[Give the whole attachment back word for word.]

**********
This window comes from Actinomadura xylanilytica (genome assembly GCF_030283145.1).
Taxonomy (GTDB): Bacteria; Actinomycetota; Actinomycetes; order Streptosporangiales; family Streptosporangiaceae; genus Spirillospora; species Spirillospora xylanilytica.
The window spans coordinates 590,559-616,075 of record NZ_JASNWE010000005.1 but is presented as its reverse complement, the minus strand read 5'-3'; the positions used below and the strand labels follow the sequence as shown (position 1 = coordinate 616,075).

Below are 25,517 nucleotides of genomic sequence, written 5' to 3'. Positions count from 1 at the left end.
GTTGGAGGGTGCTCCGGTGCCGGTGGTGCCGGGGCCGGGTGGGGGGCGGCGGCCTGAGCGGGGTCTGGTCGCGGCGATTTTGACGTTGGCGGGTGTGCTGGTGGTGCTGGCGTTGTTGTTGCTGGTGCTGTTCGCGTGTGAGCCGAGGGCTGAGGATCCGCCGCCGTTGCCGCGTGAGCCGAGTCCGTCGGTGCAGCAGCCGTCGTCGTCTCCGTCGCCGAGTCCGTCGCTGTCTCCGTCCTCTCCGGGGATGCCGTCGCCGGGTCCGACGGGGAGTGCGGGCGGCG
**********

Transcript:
This window comes from Actinomadura xylanilytica (genome assembly GCF_030283145.1).
Taxonomy (GTDB): Bacteria; Actinomycetota; Actinomycetes; order Streptosporangiales; family Streptosporangiaceae; genus Spirillospora; species Spirillospora xylanilytica.
The window spans coordinates 590,559-616,075 of record NZ_JASNWE010000005.1 but is presented as its reverse complement, the minus strand read 5'-3'; the positions used below and the strand labels follow the sequence as shown (position 1 = coordinate 616,075).

Below are 25,517 nucleotides of genomic sequence, written 5' to 3'. Positions count from 1 at the left end.
GTTGGAGGGTGCTCCGGTGCCGGTGGTGCCGGGGCCGGGTGGGGGGCGGCGGCCTGAGCGGGGTCTGGTCGCGGCGATTTTGACGTTGGCGGGTGTGCTGGTGGTGCTGGCGTTGTTGTTGCTGGTGCTGTTCGCGTGTGAGCCGAGGGCTGAGGATCCGCCGCCGTTGCCGCGTGAGCCGAGTCCGTCGGTGCAGCAGCCGTCGTCGTCTCCGTCGCCGAGTCCGTCGCTGTCTCCGTCCTCTCCGGGGATGCCGTCGCCGGGTCCGACGGGGAGTGCGGGCGGCG